using a timer to gain efficiencies in the pottery studio

Updated: Jan 28

I recently bought a little kitchen timer to use in my studio while throwing and finishing pots. I had been finding that—while I had a decent guesstimate—I wasn’t entirely sure how long it took me to finish the different parts of the pottery process. I knew it took me roughly 10 minutes to throw a mug, and another maybe 15 minutes (or so) to trim the bottom & add the handle. But because I wasn’t certain of the time, I couldn’t be certain of how much I could get done in a day or week. And as I’ve begun growing my ceramics business, honing these details has become critical to gaining efficiencies in the pottery-making process.

So, I started using the timer. It turned out I was a bit quicker than I’d thought when wheel-throwing. And once I understood my average throwing time, then I began trying to shorten it. If I could shave off one minute per mug, for instance, I could throw an additional mug or two each evening.

There’s a business benefit to this, as you can imagine. But, there’s also a quality component. Clay absorbs moisture as you throw on the potter’s wheel, giving it elasticity as you move it into shape. But too much time at the wheel inevitably means more water is added. That, of course, means the longer the piece is on the wheel, the more likely it is to get sodden and flop over. Nobody wants that!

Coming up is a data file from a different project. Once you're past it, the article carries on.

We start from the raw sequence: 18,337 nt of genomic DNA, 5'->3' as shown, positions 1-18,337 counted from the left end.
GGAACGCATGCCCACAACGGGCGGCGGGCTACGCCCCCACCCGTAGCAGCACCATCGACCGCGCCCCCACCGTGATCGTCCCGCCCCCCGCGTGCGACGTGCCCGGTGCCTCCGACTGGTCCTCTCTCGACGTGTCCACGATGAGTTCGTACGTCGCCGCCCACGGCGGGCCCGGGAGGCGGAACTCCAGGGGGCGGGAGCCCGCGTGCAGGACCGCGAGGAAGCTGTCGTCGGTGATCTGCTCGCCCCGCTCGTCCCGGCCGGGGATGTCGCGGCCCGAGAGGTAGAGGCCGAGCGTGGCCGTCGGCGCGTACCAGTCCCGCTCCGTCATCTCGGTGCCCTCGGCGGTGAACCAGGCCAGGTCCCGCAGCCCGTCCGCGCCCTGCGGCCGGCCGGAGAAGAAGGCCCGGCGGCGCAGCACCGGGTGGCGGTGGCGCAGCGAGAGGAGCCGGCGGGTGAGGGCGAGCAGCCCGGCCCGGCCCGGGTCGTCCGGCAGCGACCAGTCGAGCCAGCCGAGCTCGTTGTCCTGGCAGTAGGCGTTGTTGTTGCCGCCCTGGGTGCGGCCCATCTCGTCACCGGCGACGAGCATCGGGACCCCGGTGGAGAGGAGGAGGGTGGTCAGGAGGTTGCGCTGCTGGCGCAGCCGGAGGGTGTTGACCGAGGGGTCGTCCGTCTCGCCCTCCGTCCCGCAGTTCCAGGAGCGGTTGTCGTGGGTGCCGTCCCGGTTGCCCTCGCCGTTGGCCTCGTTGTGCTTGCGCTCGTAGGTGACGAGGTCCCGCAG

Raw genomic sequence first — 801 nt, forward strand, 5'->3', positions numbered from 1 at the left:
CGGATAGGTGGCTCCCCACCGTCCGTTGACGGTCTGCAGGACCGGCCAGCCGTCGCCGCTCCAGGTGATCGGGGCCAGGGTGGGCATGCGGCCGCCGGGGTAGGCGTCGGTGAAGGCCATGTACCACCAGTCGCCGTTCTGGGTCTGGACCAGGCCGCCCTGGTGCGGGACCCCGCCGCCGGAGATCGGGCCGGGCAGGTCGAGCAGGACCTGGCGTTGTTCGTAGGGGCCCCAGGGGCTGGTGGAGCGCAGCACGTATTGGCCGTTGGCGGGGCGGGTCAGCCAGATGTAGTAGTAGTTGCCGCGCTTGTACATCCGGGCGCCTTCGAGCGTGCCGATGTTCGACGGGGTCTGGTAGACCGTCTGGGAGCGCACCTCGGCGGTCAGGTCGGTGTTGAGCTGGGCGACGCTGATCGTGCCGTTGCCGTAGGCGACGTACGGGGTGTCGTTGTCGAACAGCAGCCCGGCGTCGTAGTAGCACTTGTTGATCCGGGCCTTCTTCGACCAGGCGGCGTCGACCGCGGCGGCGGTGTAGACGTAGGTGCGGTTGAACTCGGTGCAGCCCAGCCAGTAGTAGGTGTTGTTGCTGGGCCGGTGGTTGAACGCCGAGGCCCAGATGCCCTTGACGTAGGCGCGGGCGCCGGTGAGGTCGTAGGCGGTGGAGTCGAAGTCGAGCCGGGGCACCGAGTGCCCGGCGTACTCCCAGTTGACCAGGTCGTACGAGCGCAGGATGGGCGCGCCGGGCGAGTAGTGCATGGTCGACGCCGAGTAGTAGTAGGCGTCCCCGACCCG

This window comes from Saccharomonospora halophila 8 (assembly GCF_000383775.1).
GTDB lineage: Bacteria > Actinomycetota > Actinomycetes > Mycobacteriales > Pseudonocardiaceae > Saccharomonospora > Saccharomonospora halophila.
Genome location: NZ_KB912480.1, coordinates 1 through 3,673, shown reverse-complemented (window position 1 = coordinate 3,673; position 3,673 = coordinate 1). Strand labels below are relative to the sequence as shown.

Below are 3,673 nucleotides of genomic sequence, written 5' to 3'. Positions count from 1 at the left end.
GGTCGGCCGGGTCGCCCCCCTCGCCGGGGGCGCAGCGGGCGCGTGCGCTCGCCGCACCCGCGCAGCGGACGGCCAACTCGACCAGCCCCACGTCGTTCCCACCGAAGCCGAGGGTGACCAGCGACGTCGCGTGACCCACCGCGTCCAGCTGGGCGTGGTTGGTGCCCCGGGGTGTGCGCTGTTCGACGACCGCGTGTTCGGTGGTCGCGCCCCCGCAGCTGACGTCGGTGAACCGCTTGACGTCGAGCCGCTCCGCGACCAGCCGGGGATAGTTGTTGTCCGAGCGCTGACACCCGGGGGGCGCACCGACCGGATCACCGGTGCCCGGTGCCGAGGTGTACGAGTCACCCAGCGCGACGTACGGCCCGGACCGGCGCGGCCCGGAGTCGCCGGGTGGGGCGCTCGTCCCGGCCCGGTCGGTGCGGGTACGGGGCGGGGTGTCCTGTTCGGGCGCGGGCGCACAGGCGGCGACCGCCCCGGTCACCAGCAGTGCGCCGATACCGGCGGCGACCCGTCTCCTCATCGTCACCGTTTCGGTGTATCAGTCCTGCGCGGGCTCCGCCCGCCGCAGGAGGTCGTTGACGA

You may be asking, isn’t throwing pottery meant to be a slow, calming art form? And doesn’t speeding things up add stress and pressure? (Short answer: nah, not really.)

Part of what I love about making pottery is the step-by-step method. Cut clay. Wedge. Throw. Trim. Add handle. Let dry. Bisque. Glaze. Fire. Sand. (And there are a hundred more tiny steps in between.) The repetition is comforting, but that only goes so far. There’s something else inside me that craves a challenge. Enter: self-improvement.

As a recovering perfectionist, I’m naturally looking for ways to improve my work and my process—and improving my work means improving my process. In a recent episode of the Wheel Talk podcast, Becca Otis encouraged potters to “zone in, instead of zoning out.” And that’s what I’m doing with the timer. Instead of letting my mind wander, I’m focusing in. Paying attention. Finding ways to correct redundancies and mistakes. To make more pots at one time that are also better pieces of pottery in the end.

Besides, there’s just something fun about a little self-competition!